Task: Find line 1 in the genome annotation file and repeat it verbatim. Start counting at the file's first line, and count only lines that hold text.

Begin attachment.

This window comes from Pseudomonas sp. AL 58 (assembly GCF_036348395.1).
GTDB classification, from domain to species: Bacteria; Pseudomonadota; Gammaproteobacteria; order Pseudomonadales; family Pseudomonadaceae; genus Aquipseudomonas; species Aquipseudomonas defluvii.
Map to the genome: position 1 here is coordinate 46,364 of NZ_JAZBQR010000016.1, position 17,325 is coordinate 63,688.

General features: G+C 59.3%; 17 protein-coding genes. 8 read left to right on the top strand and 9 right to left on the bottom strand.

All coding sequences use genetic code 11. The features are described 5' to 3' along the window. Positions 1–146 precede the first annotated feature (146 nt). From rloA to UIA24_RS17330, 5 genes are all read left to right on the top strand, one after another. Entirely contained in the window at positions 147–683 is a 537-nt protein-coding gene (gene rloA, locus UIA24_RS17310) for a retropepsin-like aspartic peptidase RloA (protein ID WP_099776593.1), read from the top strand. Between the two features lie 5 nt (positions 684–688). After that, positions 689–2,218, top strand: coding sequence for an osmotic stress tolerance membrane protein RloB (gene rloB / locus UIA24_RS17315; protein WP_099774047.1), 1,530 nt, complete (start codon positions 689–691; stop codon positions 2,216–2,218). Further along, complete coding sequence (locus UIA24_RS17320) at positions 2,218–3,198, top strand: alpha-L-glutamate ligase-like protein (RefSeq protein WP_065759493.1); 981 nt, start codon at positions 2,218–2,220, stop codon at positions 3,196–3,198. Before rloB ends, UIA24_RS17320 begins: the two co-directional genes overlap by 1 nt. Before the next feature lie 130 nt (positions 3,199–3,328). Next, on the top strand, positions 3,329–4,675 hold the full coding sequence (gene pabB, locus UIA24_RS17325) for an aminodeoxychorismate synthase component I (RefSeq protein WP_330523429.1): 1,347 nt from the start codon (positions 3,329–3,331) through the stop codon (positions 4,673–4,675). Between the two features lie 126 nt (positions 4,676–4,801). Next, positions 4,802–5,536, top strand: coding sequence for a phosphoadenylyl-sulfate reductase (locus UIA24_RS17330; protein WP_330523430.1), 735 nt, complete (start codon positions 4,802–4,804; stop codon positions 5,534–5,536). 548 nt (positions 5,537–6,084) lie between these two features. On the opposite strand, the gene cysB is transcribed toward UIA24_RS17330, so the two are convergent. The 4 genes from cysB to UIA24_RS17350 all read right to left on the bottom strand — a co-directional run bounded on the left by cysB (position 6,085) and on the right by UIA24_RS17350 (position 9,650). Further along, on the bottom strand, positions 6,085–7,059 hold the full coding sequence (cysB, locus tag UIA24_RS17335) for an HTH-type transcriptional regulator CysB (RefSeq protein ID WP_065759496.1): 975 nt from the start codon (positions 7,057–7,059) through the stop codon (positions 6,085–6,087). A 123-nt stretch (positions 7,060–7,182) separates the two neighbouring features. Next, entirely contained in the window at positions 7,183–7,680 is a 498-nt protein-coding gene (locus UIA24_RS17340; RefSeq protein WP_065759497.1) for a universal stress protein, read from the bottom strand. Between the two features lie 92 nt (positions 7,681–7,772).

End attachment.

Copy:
This window comes from Pseudomonas sp. AL 58 (assembly GCF_036348395.1).